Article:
The enhancement in sensitivity is associated with the decreased confinement inside the inverted guiding ridge. Therefore, the composite waveguide structure becomes leaky in the lateral direction, when a much thicker high-index coating is deposited on the polymer layers. To optimize the sensitivity and mode confinement in the sensing region, 80 nm coating and TM-polarization was chosen. According to the simulations the obtained sensitivity of 80 nm Ta2O5 coating is 0.12 and 2.1 × 10−4 nm−1 for homogeneous RI and surface molecular adsorption sensing respectively. The sensitivities are enhanced over 40 times when comparing to the polymer waveguide sensor without high index coating while still having 17% power confinement inside the inverted ridge resulting in proper waveguide operation.
3. Experiment and results
A He-Ne (632.8 nm) laser was used as a light source in the measurements. TM-polarization state was adjusted by rotating a polarizer in front of the laser. Microscope objectives were used for coupling light into and out from the sensing chip. The liquid analytes were pumped through a flow cell attached above the sensing element by a continuous flow syringe pump (OPAM Instruments). A CMOS camera (PixeLink) with a resolution of 1280 × 1024 recorded fringe pattern images at a rate of 1 Hz. For each image two dimensional fast Fourier transform was applied to extract the phase from the fringe pattern.
3.1 Effect of water absorption
When subjected to water absorption the refractive index and volume of a polymer may change . To examine the water absorption in Ormocer waveguide two YI waveguide sensors, one with and the other without Ta2O5 coating, were used. The phase responses when injecting water into the sensing window are shown in Fig. 4(a) and 4(b).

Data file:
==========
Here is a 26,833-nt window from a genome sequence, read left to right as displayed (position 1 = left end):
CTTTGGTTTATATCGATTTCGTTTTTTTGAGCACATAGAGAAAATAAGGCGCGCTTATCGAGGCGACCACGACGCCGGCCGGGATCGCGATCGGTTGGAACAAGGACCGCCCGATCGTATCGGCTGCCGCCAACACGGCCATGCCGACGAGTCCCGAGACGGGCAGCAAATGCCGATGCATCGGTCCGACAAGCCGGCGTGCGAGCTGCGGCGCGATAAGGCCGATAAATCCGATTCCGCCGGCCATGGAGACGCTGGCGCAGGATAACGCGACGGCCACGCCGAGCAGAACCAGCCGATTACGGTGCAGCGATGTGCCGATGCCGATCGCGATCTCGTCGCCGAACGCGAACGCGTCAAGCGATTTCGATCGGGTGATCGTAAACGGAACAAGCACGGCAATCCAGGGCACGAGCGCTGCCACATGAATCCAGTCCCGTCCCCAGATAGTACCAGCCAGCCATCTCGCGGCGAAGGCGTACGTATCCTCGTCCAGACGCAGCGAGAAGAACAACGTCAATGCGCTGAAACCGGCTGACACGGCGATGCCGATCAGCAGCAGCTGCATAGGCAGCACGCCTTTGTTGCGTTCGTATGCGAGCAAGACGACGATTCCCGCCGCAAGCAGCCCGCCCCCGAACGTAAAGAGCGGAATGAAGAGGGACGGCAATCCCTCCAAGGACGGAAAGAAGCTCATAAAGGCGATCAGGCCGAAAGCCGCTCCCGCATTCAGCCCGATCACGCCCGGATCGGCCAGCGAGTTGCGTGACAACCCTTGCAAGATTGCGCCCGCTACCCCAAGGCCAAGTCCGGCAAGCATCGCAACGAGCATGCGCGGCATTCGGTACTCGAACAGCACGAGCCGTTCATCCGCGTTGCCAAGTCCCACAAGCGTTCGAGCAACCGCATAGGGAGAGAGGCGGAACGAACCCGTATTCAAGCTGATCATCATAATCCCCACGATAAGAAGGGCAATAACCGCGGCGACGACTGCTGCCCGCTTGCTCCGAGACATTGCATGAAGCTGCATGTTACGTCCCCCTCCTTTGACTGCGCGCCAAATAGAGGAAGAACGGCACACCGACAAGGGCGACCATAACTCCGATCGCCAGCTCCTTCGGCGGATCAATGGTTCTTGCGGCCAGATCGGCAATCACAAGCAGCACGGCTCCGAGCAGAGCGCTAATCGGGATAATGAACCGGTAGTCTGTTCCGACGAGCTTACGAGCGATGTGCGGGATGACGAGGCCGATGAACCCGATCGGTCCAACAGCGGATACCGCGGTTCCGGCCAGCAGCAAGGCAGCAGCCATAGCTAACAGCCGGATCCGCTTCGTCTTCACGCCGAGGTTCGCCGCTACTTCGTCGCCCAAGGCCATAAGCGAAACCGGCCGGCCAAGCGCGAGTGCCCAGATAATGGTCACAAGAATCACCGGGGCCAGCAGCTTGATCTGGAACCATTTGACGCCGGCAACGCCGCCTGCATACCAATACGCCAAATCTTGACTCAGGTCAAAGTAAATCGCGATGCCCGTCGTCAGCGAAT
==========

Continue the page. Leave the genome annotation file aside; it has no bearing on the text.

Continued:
In the beginning, when water was just introduced into the sensing window, an abrupt change in the phase response was triggered by an immediate change of the refractive index from the value of air (n = 1) to the value of water (n = 1.33). The swift change resulted in big spikes where a gray area is masked over the sensorgram. Inside these regions the phase responses were not able to be defined explicitly. At the same time, water started to be absorbed in the polymer waveguide sensor without Ta2O5 coating resulting in a continuous change in the phase response as shown in Fig. 4(a). The phase converged gradually when the diffusion of the water molecules reached equilibrium. When the polymer waveguides were coated with Ta2O5, the phase response stabilized in a couple of minutes right after the water completely filled the sensing window as shown in Fig. 4(b). These results indicate that 80 nm Ta2O5 coating can effectively block the penetration of water into the underneath polymer waveguide. The refractive index change of the used polymers can be estimated by assuming that the water absorption into the polymer waveguide dominates the refractive index change and the amount of change is the same in the core and cladding. Figure 4(c) shows the calculated phase change Δφ when the refractive index of the core and cladding was varied between 10−6 and 10−3 RIU. The red dot indicates Δφ of 14 rad corresponding to the RI change of 1.4 × 10−4 in the core and cladding. Taking into account the ambiguity in the measurement transient as illustrated with the grey area in Fig. 4(a), the actual RI change in the waveguide core and cladding could be even larger than 10−4. The obtained value of refractive index change of Ormocer is comparable to that of the silicone resin and epoxy resin 10−4  and possibly smaller than the polymide  and PMMA 10−3  at 100% relative humidity.